Gamma-radiation exposure of humans is a major public health concern as the threat of terrorism and potential hostile use of radiological devices increases worldwide. We report here the effects of sublethal γ-radiation exposure on the mouse urinary metabolome determined using ultra-performance liquid chromatography-coupled time-of-flight mass spectrometry-based metabolomics. Five urinary biomarkers of sublethal radiation exposure that were statistically significantly elevated during the first 24 h after exposure to doses ranging from 1 to 3 Gy were unequivocally identified by tandem mass spectrometry. These are deaminated purine and pyrimidine derivatives, namely, thymidine, 2′-deoxyuridine, 2′-deoxyxanthosine, xanthine and xanthosine. Furthermore, the aminopyrimidine 2′-deoxycytidine appeared to display reduced urinary excretion at 2 and 3 Gy. The elevated biomarkers displayed a time-dependent excretion, peaking in urine at 8–12 h but returning to baseline by 36 h after exposure. It is proposed that 2′-deoxyuridine and 2′-deoxyxanthosine arise as a result of γ irradiation by nitrosative deamination of 2′-deoxycytidine and 2′-deoxyguanosine, respectively, and that this further leads to increased synthesis of thymidine, xanthine and xanthosine. The urinary excretion of deaminated purines and pyrimidines, at the expense of aminopurines and aminopyrimidines, appears to form the core of the urinary radiation metabolomic signature of mice exposed to sublethal doses of ionizing radiation.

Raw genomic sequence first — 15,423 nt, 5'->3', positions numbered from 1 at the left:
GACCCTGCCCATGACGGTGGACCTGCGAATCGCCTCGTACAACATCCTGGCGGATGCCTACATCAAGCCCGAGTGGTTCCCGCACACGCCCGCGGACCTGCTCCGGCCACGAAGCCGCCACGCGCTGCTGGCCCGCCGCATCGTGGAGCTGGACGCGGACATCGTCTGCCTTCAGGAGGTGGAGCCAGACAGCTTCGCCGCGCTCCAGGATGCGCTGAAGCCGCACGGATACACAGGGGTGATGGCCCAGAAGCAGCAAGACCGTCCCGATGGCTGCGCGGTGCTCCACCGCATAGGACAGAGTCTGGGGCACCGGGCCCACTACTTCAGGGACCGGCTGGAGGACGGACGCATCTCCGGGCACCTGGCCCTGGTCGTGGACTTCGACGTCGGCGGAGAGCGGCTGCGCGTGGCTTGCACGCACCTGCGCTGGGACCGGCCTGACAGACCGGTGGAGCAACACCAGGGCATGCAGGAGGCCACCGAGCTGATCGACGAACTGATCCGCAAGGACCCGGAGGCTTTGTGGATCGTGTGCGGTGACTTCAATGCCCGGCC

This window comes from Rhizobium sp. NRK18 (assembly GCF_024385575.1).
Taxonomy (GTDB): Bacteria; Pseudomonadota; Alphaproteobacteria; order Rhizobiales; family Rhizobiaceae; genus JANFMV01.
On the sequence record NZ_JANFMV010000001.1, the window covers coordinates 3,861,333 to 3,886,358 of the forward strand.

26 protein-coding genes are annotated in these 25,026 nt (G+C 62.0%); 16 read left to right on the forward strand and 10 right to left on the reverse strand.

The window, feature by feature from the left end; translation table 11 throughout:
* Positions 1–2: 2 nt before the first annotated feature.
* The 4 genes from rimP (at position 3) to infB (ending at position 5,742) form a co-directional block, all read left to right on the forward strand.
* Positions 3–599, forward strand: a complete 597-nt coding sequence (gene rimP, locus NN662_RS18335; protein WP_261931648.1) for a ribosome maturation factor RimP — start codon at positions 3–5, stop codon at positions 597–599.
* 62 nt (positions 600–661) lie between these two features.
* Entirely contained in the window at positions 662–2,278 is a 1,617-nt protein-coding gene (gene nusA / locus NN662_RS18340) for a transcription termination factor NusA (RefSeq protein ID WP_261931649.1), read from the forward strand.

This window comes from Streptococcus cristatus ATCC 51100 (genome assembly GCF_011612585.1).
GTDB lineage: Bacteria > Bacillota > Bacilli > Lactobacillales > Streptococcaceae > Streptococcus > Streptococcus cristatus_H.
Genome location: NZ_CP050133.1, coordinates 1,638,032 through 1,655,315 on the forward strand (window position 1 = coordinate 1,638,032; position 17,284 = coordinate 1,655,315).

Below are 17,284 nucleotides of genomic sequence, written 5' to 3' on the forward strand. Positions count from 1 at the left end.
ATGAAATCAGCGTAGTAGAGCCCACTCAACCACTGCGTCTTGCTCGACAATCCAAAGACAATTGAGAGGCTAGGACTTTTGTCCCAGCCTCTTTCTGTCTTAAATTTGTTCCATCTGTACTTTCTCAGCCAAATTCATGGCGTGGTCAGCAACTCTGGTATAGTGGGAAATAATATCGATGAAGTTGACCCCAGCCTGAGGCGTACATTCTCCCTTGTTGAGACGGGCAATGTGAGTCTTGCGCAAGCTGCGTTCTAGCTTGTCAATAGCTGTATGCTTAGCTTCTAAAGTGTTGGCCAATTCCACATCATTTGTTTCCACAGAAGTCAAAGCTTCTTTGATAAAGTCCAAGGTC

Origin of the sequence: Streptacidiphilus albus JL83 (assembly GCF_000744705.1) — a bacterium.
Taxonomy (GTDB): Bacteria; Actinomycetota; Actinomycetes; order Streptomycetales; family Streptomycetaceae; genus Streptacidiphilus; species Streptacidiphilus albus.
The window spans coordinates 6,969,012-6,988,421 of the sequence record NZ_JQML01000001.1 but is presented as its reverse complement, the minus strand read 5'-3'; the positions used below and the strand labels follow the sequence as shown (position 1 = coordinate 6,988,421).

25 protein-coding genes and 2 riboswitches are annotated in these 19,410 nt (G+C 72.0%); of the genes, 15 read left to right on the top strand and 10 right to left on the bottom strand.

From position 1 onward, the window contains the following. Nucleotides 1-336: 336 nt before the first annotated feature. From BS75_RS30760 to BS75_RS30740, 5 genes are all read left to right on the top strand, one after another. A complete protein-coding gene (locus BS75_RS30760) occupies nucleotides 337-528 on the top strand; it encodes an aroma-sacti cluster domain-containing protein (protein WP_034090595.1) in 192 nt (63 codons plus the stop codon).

Xenobiotics are encountered by humans on a daily basis and include drugs, environmental pollutants, cosmetics, and even components of the diet. These chemicals undergo metabolism and detoxication to produce numerous metabolites, some of which have the potential to cause unintended effects such as toxicity. They can also block the action of enzymes or receptors used for endogenous metabolism or affect the efficacy and/or bioavailability of a coadministered drug. Therefore, it is essential to determine the full metabolic effects that these chemicals have on the body. Metabolomics, the comprehensive analysis of small molecules in a biofluid, can reveal biologically relevant perturbations that result from xenobiotic exposure. This review discusses the impact that genetic, environmental, and gut microflora variation has on the metabolome, and how these variables may interact, positively and negatively, with xenobiotic metabolism.